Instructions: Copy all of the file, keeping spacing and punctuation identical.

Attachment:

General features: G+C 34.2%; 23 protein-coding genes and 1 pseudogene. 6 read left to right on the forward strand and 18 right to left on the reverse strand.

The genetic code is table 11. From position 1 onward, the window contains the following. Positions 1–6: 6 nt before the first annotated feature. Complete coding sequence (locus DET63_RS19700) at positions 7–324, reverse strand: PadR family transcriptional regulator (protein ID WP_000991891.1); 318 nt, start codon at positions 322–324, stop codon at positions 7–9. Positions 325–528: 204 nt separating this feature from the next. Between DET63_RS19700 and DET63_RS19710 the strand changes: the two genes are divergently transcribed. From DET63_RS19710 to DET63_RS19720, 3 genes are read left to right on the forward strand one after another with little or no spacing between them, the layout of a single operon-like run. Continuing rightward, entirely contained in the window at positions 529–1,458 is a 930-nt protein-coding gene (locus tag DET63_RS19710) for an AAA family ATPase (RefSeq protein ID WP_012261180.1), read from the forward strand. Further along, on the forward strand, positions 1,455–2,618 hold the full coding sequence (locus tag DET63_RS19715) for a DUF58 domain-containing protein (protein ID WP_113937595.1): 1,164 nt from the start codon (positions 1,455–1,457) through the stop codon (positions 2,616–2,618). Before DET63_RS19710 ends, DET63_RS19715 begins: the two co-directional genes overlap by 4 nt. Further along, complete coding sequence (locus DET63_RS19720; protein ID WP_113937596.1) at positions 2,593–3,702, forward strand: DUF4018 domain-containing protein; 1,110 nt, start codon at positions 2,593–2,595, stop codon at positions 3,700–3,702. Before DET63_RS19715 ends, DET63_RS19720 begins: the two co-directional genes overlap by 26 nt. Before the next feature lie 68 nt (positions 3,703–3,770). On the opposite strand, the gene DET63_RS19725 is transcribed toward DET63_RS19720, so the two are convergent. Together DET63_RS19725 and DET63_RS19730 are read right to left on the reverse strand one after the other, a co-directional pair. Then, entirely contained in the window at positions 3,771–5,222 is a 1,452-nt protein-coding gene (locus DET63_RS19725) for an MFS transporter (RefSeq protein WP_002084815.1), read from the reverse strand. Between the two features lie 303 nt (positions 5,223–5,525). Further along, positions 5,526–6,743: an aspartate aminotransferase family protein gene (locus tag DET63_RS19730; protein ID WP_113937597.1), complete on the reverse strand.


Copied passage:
General features: G+C 34.2%; 23 protein-coding genes and 1 pseudogene. 6 read left to right on the forward strand and 18 right to left on the reverse strand.

The genetic code is table 11. From position 1 onward, the window contains the following. Positions 1–6: 6 nt before the first annotated feature. Complete coding sequence (locus DET63_RS19700) at positions 7–324, reverse strand: PadR family transcriptional regulator (protein ID WP_000991891.1); 318 nt, start codon at positions 322–324, stop codon at positions 7–9. Positions 325–528: 204 nt separating this feature from the next. Between DET63_RS19700 and DET63_RS19710 the strand changes: the two genes are divergently transcribed. From DET63_RS19710 to DET63_RS19720, 3 genes are read left to right on the forward strand one after another with little or no spacing between them, the layout of a single operon-like run. Continuing rightward, entirely contained in the window at positions 529–1,458 is a 930-nt protein-coding gene (locus tag DET63_RS19710) for an AAA family ATPase (RefSeq protein ID WP_012261180.1), read from the forward strand. Further along, on the forward strand, positions 1,455–2,618 hold the full coding sequence (locus tag DET63_RS19715) for a DUF58 domain-containing protein (protein ID WP_113937595.1): 1,164 nt from the start codon (positions 1,455–1,457) through the stop codon (positions 2,616–2,618). Before DET63_RS19710 ends, DET63_RS19715 begins: the two co-directional genes overlap by 4 nt. Further along, complete coding sequence (locus DET63_RS19720; protein ID WP_113937596.1) at positions 2,593–3,702, forward strand: DUF4018 domain-containing protein; 1,110 nt, start codon at positions 2,593–2,595, stop codon at positions 3,700–3,702. Before DET63_RS19715 ends, DET63_RS19720 begins: the two co-directional genes overlap by 26 nt. Before the next feature lie 68 nt (positions 3,703–3,770). On the opposite strand, the gene DET63_RS19725 is transcribed toward DET63_RS19720, so the two are convergent. Together DET63_RS19725 and DET63_RS19730 are read right to left on the reverse strand one after the other, a co-directional pair. Then, entirely contained in the window at positions 3,771–5,222 is a 1,452-nt protein-coding gene (locus DET63_RS19725) for an MFS transporter (RefSeq protein WP_002084815.1), read from the reverse strand. Between the two features lie 303 nt (positions 5,223–5,525). Further along, positions 5,526–6,743: an aspartate aminotransferase family protein gene (locus tag DET63_RS19730; protein ID WP_113937597.1), complete on the reverse strand.